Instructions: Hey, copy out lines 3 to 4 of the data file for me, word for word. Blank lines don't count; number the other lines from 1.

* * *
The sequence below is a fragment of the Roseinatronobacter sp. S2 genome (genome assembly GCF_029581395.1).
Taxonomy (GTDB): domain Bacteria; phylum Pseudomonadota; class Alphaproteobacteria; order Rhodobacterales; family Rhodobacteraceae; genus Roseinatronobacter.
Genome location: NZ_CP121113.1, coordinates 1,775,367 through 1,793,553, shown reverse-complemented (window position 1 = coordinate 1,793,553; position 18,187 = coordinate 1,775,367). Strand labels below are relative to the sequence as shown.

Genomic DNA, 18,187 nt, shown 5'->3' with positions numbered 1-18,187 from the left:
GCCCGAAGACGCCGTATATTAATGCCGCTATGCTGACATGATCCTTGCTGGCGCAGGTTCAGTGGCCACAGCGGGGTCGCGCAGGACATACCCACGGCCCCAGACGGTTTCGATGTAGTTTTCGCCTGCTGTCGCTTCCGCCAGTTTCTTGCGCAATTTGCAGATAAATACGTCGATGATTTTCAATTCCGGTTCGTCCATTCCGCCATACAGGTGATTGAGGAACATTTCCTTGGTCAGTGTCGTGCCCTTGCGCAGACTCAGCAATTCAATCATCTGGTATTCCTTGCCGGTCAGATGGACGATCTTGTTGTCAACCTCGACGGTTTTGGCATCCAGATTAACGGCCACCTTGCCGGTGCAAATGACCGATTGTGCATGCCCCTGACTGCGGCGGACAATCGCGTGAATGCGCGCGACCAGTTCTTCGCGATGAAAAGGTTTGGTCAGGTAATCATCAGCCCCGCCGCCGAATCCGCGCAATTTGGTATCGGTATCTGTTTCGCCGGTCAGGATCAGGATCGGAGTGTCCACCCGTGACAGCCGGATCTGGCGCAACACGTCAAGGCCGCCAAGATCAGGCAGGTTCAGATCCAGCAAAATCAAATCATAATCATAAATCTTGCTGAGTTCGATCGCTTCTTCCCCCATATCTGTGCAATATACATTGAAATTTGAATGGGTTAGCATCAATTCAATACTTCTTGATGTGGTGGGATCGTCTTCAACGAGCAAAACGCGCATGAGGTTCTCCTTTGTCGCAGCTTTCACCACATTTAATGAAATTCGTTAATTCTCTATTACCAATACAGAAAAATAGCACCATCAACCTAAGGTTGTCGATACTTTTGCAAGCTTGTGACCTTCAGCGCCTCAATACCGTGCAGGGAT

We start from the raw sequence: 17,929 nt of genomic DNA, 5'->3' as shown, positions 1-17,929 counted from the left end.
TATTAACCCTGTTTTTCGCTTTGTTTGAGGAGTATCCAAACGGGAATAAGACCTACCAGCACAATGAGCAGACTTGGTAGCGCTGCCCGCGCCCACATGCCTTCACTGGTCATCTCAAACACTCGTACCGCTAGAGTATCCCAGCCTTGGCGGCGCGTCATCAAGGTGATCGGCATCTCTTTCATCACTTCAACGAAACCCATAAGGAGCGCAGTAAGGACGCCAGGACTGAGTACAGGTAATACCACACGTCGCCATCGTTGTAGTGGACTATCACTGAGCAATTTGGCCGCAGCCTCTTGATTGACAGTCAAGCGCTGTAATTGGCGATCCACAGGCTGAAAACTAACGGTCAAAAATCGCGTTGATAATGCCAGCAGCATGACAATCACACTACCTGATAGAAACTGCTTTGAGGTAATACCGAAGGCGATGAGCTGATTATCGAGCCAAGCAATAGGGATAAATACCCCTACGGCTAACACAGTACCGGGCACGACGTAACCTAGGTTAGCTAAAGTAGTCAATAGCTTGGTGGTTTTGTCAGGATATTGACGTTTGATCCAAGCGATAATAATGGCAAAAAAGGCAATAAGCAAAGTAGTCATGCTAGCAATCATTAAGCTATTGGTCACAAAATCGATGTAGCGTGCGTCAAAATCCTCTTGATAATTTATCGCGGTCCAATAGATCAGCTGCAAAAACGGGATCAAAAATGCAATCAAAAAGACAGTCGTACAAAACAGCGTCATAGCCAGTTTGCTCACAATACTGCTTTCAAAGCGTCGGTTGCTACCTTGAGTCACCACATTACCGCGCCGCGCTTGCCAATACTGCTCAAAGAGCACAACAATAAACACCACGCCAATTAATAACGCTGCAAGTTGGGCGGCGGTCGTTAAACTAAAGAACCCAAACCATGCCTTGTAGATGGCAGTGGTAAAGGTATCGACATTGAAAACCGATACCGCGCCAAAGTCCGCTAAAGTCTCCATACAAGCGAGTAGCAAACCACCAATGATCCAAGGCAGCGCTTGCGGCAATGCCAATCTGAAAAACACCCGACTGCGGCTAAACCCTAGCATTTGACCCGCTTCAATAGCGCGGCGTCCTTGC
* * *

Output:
Genome location: NZ_CP121113.1, coordinates 1,775,367 through 1,793,553, shown reverse-complemented (window position 1 = coordinate 1,793,553; position 18,187 = coordinate 1,775,367). Strand labels below are relative to the sequence as shown.

Genomic DNA, 18,187 nt, shown 5'->3' with positions numbered 1-18,187 from the left: